FOOD WASTE IN IRELAND – HOW TO BE SUSTAINABLE IN FOOD PRODUCTION?

FOOD WASTE IN IRELAND – HOW TO BE SUSTAINABLE IN FOOD PRODUCTION?

The food industry, is one of the largest industries around the world, with many national economies relying heavily on it. Food sustainability is becoming increasingly more important as the years go on. One of the reasons for this is the fact that the population is constantly growing. It is expected, over the course of the next number of years, that the population will reach 9 billion people. The food chain of demand, from the growing population, is also increasing. We simply will not have enough natural resources to keep up with the demand from a population as big as this.

​It is estimated that almost one-third of all food produced around the world is discarded or let go to waste. This results in about 1.3 billion tons of waste every year! Within Ireland, it is thought that all households can be held accountable for 117kgs worth of food waste per year! This accumulation of waste can have negative effects on a households finance but it will also contribute to the releasing of methane into the air, which has harmful effects on the environment by contributing to climate change. Food that is wasted and thrown away is brought to landfills, this waste will rot away in these landfills and then produce the most common greenhouse gas, methane. This is why it is vital to monitor waste, within your food business and household. Food waste should be prevented, where possible, at all times. It is vital that the food products purchased are required in order to produce.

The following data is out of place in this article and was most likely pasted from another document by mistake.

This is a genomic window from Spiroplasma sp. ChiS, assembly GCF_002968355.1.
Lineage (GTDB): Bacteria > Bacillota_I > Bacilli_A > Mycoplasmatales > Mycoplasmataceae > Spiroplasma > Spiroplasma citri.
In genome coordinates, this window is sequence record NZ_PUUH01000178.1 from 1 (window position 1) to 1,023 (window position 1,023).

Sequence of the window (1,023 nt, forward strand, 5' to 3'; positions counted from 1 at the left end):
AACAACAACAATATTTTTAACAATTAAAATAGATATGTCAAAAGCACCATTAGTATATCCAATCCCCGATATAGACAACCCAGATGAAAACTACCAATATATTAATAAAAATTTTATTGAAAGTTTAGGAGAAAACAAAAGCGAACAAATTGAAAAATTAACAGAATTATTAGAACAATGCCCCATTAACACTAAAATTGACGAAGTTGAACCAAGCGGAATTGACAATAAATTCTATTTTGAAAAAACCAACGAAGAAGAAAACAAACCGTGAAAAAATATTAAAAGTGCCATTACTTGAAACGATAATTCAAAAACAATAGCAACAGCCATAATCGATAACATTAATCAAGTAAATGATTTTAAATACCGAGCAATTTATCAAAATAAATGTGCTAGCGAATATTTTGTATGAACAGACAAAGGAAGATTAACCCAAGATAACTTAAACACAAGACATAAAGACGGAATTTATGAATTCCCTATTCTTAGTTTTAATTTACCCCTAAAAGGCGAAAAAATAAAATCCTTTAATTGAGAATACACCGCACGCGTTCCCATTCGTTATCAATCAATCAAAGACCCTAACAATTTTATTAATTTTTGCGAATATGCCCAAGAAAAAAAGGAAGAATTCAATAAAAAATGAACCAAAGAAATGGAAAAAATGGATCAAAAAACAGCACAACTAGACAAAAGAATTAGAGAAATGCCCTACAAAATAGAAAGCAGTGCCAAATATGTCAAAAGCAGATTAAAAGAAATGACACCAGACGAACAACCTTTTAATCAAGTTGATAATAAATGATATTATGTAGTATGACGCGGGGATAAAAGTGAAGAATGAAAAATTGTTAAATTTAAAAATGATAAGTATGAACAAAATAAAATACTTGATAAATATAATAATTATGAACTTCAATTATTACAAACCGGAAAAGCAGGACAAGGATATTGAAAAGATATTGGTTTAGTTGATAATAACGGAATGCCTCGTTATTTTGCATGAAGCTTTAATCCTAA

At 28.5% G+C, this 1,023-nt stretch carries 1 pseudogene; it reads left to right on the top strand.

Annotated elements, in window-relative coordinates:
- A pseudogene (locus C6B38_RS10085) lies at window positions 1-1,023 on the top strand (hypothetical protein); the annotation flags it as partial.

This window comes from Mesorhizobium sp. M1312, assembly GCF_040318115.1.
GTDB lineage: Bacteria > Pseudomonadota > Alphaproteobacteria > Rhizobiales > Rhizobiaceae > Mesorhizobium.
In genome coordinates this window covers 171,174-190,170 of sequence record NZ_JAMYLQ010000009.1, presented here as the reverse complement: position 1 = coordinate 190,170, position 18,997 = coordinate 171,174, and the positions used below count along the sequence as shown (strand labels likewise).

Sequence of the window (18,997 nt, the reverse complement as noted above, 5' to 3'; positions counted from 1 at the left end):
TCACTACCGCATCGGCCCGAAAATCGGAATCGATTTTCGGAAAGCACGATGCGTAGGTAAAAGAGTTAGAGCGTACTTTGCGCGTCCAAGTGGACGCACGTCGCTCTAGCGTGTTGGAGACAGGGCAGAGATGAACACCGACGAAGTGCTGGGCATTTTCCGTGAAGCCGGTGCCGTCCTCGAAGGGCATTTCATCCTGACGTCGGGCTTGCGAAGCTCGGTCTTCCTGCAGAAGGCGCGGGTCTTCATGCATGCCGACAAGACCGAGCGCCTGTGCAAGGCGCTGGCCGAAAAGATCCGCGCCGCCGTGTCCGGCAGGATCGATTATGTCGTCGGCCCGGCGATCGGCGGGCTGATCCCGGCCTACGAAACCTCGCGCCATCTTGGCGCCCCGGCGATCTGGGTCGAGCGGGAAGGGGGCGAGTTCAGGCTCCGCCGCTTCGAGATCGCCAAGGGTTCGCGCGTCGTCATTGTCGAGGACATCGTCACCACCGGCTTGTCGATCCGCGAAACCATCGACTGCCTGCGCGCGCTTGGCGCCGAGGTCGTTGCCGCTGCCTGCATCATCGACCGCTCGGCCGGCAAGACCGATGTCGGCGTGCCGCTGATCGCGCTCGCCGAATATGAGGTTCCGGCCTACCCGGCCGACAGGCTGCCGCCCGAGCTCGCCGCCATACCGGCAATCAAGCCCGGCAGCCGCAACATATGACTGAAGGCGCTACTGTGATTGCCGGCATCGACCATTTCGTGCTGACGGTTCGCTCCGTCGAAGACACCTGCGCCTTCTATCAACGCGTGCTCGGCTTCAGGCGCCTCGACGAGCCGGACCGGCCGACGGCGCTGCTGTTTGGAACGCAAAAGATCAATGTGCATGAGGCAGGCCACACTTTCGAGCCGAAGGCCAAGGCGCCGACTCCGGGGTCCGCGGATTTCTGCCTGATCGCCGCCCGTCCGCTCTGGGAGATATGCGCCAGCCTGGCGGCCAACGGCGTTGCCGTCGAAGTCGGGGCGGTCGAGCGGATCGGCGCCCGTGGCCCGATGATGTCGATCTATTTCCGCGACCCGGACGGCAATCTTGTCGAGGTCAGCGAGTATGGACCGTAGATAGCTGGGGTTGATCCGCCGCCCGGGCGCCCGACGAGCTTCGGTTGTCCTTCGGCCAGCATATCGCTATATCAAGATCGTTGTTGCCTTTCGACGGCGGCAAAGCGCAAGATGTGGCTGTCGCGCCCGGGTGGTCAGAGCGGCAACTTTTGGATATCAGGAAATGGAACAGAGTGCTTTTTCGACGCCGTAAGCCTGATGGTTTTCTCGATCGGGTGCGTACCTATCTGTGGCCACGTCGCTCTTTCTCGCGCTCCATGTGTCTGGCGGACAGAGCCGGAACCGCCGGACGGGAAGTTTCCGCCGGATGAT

​Shop smart and do not be tempted by special offers if it’s not necessary. Store all products that are nearing their expiration date at the front, in the fridge/cupboard etc., in hope that they will be utilised. Take caution when serving meals, over-serving can led to unwanted waste. Keep all leftovers and re-work them into the next meal. Ensure that all food products are stored in their appropriate environments, so that premature deterioration will be prevented. It is also good to keep in mind that there are some fruits and vegetables that release ethylene gas, while undergoing ripening. Examples of these fruit and vegetables would include, bananas, avocados, tomatoes, cantaloupes, peaches, pears and green onions. Ethylene has the ability to speed up the ripening of other ethylene-sensitive food products, such as potatoes, apples, leafy greens, berries and peppers. Therefore it would be wise, when storing food products, to separate these fruits and vegetables.

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